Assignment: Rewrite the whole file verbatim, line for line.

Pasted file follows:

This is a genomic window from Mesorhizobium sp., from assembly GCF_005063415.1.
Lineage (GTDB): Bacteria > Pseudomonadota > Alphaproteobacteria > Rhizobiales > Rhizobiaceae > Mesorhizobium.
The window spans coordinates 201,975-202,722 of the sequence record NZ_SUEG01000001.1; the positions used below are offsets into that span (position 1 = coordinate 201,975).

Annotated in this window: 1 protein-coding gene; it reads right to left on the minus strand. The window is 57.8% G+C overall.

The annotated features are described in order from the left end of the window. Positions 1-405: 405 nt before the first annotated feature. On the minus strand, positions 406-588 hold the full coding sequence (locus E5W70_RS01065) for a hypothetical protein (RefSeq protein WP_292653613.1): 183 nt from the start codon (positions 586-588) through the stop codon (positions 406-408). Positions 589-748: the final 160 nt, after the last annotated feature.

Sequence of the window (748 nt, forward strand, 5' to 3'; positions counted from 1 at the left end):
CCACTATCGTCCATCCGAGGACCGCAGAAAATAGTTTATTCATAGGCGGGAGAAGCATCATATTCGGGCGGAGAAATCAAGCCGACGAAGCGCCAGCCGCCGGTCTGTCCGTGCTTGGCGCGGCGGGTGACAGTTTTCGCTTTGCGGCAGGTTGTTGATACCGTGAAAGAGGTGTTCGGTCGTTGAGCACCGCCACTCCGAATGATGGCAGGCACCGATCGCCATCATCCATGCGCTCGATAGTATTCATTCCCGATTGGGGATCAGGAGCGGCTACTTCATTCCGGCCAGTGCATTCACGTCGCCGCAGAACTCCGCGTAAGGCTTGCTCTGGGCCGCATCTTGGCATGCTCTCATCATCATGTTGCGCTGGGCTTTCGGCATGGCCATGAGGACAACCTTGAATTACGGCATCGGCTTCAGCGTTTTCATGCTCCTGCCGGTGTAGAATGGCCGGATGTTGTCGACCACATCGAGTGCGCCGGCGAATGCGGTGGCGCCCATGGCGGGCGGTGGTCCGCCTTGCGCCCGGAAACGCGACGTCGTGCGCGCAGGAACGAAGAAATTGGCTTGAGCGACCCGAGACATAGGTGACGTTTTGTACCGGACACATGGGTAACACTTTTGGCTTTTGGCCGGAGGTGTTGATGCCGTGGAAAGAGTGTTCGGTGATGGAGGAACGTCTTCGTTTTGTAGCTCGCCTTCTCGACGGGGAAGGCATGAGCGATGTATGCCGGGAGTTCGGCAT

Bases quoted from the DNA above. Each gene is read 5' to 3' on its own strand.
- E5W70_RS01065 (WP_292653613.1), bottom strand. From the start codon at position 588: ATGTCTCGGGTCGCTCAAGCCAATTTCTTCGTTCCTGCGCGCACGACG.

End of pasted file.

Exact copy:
This is a genomic window from Mesorhizobium sp., from assembly GCF_005063415.1.
Lineage (GTDB): Bacteria > Pseudomonadota > Alphaproteobacteria > Rhizobiales > Rhizobiaceae > Mesorhizobium.
The window spans coordinates 201,975-202,722 of the sequence record NZ_SUEG01000001.1; the positions used below are offsets into that span (position 1 = coordinate 201,975).

Annotated in this window: 1 protein-coding gene; it reads right to left on the minus strand. The window is 57.8% G+C overall.

The annotated features are described in order from the left end of the window. Positions 1-405: 405 nt before the first annotated feature. On the minus strand, positions 406-588 hold the full coding sequence (locus E5W70_RS01065) for a hypothetical protein (RefSeq protein WP_292653613.1): 183 nt from the start codon (positions 586-588) through the stop codon (positions 406-408). Positions 589-748: the final 160 nt, after the last annotated feature.

Sequence of the window (748 nt, forward strand, 5' to 3'; positions counted from 1 at the left end):
CCACTATCGTCCATCCGAGGACCGCAGAAAATAGTTTATTCATAGGCGGGAGAAGCATCATATTCGGGCGGAGAAATCAAGCCGACGAAGCGCCAGCCGCCGGTCTGTCCGTGCTTGGCGCGGCGGGTGACAGTTTTCGCTTTGCGGCAGGTTGTTGATACCGTGAAAGAGGTGTTCGGTCGTTGAGCACCGCCACTCCGAATGATGGCAGGCACCGATCGCCATCATCCATGCGCTCGATAGTATTCATTCCCGATTGGGGATCAGGAGCGGCTACTTCATTCCGGCCAGTGCATTCACGTCGCCGCAGAACTCCGCGTAAGGCTTGCTCTGGGCCGCATCTTGGCATGCTCTCATCATCATGTTGCGCTGGGCTTTCGGCATGGCCATGAGGACAACCTTGAATTACGGCATCGGCTTCAGCGTTTTCATGCTCCTGCCGGTGTAGAATGGCCGGATGTTGTCGACCACATCGAGTGCGCCGGCGAATGCGGTGGCGCCCATGGCGGGCGGTGGTCCGCCTTGCGCCCGGAAACGCGACGTCGTGCGCGCAGGAACGAAGAAATTGGCTTGAGCGACCCGAGACATAGGTGACGTTTTGTACCGGACACATGGGTAACACTTTTGGCTTTTGGCCGGAGGTGTTGATGCCGTGGAAAGAGTGTTCGGTGATGGAGGAACGTCTTCGTTTTGTAGCTCGCCTTCTCGACGGGGAAGGCATGAGCGATGTATGCCGGGAGTTCGGCAT

Bases quoted from the DNA above. Each gene is read 5' to 3' on its own strand.
- E5W70_RS01065 (WP_292653613.1), bottom strand. From the start codon at position 588: ATGTCTCGGGTCGCTCAAGCCAATTTCTTCGTTCCTGCGCGCACGACG.